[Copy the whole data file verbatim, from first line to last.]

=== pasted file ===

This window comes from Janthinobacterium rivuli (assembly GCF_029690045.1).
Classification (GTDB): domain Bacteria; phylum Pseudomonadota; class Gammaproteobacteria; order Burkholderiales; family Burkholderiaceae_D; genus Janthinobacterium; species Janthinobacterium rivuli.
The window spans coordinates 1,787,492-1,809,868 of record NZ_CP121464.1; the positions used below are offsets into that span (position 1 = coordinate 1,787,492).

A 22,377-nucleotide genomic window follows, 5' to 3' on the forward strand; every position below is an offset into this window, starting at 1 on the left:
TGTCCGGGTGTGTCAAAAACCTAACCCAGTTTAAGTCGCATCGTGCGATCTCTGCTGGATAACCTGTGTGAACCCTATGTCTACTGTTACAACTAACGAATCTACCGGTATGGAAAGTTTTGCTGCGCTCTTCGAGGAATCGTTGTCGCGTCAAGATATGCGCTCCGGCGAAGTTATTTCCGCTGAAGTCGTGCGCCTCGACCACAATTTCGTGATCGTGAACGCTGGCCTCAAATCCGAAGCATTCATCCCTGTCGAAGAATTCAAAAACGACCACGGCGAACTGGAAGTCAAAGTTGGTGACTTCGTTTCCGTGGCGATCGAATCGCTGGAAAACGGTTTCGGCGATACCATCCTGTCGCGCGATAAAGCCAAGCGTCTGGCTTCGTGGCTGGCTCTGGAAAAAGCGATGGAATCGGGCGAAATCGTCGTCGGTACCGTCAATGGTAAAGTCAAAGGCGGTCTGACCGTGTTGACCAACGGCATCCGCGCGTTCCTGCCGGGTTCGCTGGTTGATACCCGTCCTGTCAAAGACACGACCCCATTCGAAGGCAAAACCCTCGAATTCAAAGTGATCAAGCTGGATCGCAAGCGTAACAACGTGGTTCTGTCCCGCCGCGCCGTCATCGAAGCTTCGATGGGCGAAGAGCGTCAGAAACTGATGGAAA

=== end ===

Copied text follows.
This window comes from Janthinobacterium rivuli (assembly GCF_029690045.1).
Classification (GTDB): domain Bacteria; phylum Pseudomonadota; class Gammaproteobacteria; order Burkholderiales; family Burkholderiaceae_D; genus Janthinobacterium; species Janthinobacterium rivuli.
The window spans coordinates 1,787,492-1,809,868 of record NZ_CP121464.1; the positions used below are offsets into that span (position 1 = coordinate 1,787,492).

A 22,377-nucleotide genomic window follows, 5' to 3' on the forward strand; every position below is an offset into this window, starting at 1 on the left:
TGTCCGGGTGTGTCAAAAACCTAACCCAGTTTAAGTCGCATCGTGCGATCTCTGCTGGATAACCTGTGTGAACCCTATGTCTACTGTTACAACTAACGAATCTACCGGTATGGAAAGTTTTGCTGCGCTCTTCGAGGAATCGTTGTCGCGTCAAGATATGCGCTCCGGCGAAGTTATTTCCGCTGAAGTCGTGCGCCTCGACCACAATTTCGTGATCGTGAACGCTGGCCTCAAATCCGAAGCATTCATCCCTGTCGAAGAATTCAAAAACGACCACGGCGAACTGGAAGTCAAAGTTGGTGACTTCGTTTCCGTGGCGATCGAATCGCTGGAAAACGGTTTCGGCGATACCATCCTGTCGCGCGATAAAGCCAAGCGTCTGGCTTCGTGGCTGGCTCTGGAAAAAGCGATGGAATCGGGCGAAATCGTCGTCGGTACCGTCAATGGTAAAGTCAAAGGCGGTCTGACCGTGTTGACCAACGGCATCCGCGCGTTCCTGCCGGGTTCGCTGGTTGATACCCGTCCTGTCAAAGACACGACCCCATTCGAAGGCAAAACCCTCGAATTCAAAGTGATCAAGCTGGATCGCAAGCGTAACAACGTGGTTCTGTCCCGCCGCGCCGTCATCGAAGCTTCGATGGGCGAAGAGCGTCAGAAACTGATGGAAA